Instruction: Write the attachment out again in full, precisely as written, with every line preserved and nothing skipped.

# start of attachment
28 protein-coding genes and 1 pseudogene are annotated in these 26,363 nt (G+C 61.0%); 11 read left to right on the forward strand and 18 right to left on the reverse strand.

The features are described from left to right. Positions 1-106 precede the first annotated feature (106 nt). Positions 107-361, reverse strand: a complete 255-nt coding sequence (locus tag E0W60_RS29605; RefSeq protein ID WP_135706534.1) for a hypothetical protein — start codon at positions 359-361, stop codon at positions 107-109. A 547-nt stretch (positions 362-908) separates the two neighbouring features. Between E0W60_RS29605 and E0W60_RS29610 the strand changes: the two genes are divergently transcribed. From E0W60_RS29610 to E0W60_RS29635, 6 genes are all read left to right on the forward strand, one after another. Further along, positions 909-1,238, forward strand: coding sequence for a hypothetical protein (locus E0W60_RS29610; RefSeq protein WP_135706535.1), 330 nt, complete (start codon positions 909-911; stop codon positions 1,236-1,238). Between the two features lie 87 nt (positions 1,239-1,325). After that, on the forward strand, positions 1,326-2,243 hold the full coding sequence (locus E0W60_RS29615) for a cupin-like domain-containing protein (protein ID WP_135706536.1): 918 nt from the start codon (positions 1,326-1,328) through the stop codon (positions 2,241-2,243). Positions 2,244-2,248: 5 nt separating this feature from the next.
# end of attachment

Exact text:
28 protein-coding genes and 1 pseudogene are annotated in these 26,363 nt (G+C 61.0%); 11 read left to right on the forward strand and 18 right to left on the reverse strand.

The features are described from left to right. Positions 1-106 precede the first annotated feature (106 nt). Positions 107-361, reverse strand: a complete 255-nt coding sequence (locus tag E0W60_RS29605; RefSeq protein ID WP_135706534.1) for a hypothetical protein — start codon at positions 359-361, stop codon at positions 107-109. A 547-nt stretch (positions 362-908) separates the two neighbouring features. Between E0W60_RS29605 and E0W60_RS29610 the strand changes: the two genes are divergently transcribed. From E0W60_RS29610 to E0W60_RS29635, 6 genes are all read left to right on the forward strand, one after another. Further along, positions 909-1,238, forward strand: coding sequence for a hypothetical protein (locus E0W60_RS29610; RefSeq protein WP_135706535.1), 330 nt, complete (start codon positions 909-911; stop codon positions 1,236-1,238). Between the two features lie 87 nt (positions 1,239-1,325). After that, on the forward strand, positions 1,326-2,243 hold the full coding sequence (locus E0W60_RS29615) for a cupin-like domain-containing protein (protein ID WP_135706536.1): 918 nt from the start codon (positions 1,326-1,328) through the stop codon (positions 2,241-2,243). Positions 2,244-2,248: 5 nt separating this feature from the next.